SALEM — When they handed the Welcome Wagon basket to new — or relatively new — City Councilor Josh Turiel, they must have forgotten to include the brochure, “Emily Post’s Etiquette for Elected Officials.”
Despite a long tradition in this city of elected officials ripping into other elected officials only in private moments, like when sitting on a bar stool at Bertini’s, Turiel had the temerity — or maybe honesty and gumption — to lash out at the School Committee at Monday night’s televised public meeting on the extended-year program at the Saltonstall School.
Now, granted, the Ward 5 councilor is a Saltonstall parent, so maybe he was wearing his dad’s hat rather than his council cap, but he fired away nonetheless.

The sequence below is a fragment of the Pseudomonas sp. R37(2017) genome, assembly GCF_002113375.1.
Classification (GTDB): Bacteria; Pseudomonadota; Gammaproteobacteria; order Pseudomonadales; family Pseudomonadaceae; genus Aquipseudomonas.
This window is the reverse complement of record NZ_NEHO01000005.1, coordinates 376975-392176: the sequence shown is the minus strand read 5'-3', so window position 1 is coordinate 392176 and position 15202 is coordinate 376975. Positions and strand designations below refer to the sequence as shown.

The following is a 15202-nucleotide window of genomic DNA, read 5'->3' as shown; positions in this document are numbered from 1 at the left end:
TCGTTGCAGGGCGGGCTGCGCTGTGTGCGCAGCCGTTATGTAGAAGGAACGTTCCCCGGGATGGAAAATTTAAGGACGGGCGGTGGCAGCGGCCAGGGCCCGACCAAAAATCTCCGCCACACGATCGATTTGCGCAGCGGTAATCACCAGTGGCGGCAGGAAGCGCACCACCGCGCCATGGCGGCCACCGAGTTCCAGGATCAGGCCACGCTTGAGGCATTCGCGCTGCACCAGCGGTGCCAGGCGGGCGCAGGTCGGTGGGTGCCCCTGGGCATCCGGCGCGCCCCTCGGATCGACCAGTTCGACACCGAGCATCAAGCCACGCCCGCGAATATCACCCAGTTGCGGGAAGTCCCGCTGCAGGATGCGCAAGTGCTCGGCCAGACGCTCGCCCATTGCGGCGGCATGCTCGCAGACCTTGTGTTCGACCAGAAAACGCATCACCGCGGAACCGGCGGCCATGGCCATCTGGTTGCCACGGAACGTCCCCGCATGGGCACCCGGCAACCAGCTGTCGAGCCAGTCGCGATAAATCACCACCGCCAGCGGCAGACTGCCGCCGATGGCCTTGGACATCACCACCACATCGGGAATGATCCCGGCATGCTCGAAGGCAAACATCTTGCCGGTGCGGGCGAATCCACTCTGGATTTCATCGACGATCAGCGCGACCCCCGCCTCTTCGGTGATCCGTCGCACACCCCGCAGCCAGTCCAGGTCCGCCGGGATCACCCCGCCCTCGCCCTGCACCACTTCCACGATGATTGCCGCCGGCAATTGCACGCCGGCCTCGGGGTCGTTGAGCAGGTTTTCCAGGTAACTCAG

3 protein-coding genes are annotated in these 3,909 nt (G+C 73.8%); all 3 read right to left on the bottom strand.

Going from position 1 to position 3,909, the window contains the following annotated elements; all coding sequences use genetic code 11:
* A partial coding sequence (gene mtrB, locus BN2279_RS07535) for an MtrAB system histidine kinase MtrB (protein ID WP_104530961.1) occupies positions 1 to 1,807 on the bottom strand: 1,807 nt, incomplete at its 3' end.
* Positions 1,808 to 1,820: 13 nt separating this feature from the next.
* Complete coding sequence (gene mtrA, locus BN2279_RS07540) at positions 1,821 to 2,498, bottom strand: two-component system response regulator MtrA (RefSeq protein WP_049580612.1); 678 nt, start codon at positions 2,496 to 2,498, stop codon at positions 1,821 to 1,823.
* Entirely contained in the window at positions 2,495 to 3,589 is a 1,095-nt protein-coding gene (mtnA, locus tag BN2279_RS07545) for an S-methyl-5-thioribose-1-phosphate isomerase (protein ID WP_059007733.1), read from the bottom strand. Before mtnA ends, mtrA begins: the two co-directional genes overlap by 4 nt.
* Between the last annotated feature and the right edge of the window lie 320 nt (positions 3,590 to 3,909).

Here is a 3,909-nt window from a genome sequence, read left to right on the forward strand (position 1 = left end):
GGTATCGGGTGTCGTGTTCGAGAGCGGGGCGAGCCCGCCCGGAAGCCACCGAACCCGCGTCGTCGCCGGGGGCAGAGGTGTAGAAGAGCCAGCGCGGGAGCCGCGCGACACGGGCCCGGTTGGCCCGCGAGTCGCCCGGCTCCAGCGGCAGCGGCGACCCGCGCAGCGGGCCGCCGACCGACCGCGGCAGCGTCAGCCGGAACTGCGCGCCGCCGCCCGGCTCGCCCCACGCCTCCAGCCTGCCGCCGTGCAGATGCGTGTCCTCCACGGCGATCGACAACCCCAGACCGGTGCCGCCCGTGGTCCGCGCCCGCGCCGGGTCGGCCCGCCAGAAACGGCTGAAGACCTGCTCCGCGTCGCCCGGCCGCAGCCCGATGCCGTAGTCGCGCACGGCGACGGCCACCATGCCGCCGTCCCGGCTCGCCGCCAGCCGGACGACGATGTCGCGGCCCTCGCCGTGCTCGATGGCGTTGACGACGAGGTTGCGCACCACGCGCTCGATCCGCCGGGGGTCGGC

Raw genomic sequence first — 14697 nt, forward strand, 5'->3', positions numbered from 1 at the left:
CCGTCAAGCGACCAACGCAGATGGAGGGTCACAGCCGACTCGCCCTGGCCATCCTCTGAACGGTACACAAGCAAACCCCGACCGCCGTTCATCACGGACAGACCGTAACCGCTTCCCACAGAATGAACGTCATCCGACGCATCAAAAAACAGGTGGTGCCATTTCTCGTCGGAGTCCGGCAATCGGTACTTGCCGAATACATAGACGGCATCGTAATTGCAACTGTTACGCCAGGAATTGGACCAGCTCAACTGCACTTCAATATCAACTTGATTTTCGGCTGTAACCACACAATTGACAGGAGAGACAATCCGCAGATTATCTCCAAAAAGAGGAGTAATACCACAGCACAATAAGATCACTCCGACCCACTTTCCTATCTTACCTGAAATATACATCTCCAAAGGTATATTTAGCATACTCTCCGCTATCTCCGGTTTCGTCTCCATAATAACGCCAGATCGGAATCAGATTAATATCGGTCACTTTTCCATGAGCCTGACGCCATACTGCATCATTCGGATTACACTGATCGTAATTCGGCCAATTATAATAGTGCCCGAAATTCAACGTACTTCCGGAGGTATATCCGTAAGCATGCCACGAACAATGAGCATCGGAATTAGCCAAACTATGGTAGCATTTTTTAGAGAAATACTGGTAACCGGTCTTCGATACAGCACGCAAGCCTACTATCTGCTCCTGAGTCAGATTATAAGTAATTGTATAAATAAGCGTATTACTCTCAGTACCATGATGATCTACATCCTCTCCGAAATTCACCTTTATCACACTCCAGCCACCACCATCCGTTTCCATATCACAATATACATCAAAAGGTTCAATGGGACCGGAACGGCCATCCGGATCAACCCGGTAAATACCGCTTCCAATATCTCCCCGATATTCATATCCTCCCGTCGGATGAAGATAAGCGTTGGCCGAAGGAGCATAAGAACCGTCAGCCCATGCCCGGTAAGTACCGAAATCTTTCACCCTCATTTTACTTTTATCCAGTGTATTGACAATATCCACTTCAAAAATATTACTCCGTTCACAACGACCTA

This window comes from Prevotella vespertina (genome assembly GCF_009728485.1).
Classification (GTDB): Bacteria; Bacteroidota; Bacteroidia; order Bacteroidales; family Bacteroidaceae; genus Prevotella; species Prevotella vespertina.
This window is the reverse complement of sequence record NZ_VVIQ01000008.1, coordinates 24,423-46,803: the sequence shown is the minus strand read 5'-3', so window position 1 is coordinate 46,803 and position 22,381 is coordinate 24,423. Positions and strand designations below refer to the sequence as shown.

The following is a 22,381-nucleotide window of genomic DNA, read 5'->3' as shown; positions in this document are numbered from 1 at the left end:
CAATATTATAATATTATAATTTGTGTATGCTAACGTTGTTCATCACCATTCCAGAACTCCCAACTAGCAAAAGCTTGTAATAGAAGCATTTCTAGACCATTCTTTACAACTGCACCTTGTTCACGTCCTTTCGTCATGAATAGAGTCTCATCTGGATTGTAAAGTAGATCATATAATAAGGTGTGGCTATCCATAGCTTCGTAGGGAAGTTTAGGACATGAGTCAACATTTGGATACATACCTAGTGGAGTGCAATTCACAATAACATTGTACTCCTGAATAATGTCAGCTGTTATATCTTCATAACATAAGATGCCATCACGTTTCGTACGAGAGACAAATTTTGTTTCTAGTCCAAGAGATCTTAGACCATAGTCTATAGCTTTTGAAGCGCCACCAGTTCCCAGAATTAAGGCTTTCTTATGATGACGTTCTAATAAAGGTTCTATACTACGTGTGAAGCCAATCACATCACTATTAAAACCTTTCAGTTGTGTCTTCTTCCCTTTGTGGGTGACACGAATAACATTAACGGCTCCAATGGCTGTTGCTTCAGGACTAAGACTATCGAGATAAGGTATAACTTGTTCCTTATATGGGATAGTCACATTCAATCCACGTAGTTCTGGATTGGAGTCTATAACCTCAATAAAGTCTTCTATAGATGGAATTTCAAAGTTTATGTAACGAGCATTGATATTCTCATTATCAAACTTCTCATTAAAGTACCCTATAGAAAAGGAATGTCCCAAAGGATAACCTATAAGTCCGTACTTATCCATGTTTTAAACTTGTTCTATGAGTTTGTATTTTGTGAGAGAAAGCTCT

Here’s some of what he said:
He pointed out that the low test scores at city schools have “happened on the watch of our School Committee.”
He called the demographic imbalance in the schools, in part, “a failure of the school department to do its job, and a failure of the School Committee to lead.”
He called the school board’s continued focus on Saltonstall’s 190-day schedule, rather than larger problems facing the system, a “failure of the highest order.”
Mayor Kim Driscoll took a little heat last week for the city’s latest technological advancement — ground sensors that wipe out extra time on smart meters as soon as a car pulls out of a parking space.
Some called it “nickel and diming” the public.
Our crack investigative team found a memo on the floor of the mayor’s office with other money-making ideas that she, to her everlasting credit, rejected.
Sidewalks that tilt up late at night to catch the change that falls from tourists’ pockets.
An ordinance fining psychics every time they make a wrong prediction.